During 2014 the average home in Britain increased in value by £15,191 – equivalent to £42 a day – according to data from property website Zoopla.
The majority of this house price growth took place in the first half of the year, with prices having only risen by 1.4% since June, Zoopla says.
Meanwhile, growth has not been even across the country, with London and the south east experiencing the largest increases. The capital continued to lead the way with average property values growing by 15% over the last twelve months.
What’s more the south east enjoyed 9% growth during 2014 with the average property in the region now valued at £346,409.
For the second year running, Yorkshire and The Humber was the only region where house prices fell, with prices falling by £2,443 on average over the year.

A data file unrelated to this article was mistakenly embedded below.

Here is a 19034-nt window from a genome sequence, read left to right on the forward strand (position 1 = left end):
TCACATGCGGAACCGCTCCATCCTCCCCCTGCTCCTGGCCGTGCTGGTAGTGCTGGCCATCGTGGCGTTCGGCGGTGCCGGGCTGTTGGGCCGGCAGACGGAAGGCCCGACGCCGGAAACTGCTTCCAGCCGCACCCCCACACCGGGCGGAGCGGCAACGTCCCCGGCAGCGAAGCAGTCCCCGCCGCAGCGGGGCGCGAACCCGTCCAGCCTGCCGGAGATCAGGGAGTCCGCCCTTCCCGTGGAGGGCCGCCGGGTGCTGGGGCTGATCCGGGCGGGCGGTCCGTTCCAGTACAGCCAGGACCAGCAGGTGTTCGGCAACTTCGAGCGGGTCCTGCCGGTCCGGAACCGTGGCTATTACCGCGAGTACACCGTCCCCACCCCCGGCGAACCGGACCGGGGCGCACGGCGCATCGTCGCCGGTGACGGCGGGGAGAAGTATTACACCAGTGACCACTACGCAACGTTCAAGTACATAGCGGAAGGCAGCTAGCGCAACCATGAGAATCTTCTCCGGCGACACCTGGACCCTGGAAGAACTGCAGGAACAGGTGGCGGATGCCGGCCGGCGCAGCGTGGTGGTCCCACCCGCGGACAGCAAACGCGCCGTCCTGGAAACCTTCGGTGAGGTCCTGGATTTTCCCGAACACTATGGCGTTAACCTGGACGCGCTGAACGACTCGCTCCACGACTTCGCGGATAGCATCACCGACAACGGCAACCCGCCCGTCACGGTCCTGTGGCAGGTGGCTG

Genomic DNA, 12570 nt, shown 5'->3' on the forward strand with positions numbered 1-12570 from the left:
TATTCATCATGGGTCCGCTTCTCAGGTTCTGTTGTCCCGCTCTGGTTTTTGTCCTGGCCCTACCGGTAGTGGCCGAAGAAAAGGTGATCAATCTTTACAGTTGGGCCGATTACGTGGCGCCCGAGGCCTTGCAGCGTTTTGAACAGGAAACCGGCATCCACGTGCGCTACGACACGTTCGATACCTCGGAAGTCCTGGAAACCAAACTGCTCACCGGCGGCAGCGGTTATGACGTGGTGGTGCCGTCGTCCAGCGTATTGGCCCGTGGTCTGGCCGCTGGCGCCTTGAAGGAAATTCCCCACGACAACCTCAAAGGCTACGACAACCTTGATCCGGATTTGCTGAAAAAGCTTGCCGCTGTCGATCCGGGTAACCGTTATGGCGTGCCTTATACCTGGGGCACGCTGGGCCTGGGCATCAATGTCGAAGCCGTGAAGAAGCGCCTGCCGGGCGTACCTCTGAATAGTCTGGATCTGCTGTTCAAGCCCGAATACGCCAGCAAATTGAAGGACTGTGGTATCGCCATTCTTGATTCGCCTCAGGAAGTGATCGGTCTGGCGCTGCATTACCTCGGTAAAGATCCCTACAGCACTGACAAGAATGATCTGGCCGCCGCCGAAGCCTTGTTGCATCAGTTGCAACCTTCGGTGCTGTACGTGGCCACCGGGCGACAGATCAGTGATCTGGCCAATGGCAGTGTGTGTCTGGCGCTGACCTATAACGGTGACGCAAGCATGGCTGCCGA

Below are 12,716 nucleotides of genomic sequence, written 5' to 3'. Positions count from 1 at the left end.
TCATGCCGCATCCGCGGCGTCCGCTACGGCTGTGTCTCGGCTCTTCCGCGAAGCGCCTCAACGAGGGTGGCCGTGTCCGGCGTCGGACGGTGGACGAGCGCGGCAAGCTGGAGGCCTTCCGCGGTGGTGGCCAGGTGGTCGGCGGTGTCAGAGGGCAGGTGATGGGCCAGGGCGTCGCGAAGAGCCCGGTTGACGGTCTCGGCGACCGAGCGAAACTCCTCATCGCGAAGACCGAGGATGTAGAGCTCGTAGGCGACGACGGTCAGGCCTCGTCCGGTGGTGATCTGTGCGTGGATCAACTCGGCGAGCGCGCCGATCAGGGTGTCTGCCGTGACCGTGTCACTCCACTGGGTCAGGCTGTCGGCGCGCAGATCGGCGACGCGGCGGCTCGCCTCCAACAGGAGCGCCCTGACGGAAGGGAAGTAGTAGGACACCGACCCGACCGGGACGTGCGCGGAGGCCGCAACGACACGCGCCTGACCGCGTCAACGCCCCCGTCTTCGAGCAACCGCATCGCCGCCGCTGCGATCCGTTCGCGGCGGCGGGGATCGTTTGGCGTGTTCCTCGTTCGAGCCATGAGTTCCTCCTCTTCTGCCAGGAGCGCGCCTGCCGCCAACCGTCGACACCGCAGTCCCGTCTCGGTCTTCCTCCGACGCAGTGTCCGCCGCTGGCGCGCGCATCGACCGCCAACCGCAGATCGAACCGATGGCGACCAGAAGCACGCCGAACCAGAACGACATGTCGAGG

Of the largest 50 cities across Britain, Zoopla’s findings show those in Yorkshire saw the smallest increases in price. Bradford’s properties experienced an average rise of just 0.83%, while Rotherham, Barnsley, Huddersfield and Hull all recorded increases of less than 3%, which is well below the national average.
Strong gains were recorded in Scotland, particularly in cities Edinburgh and Aberdeen where average prices rose by 11.8% and 9.7% respectively in the last twelve months.
Lawrence Hall, Zoopla’s Head of Communications, said that despite fears over the impact of April’s Mortgage Market Review, the UK property market maintained strong momentum during 2014.
“More regions [in 2014] saw property prices increase compared with 2013, indicating that the property market recovery continues and that the buoyancy will likely continue into 2015,” he said.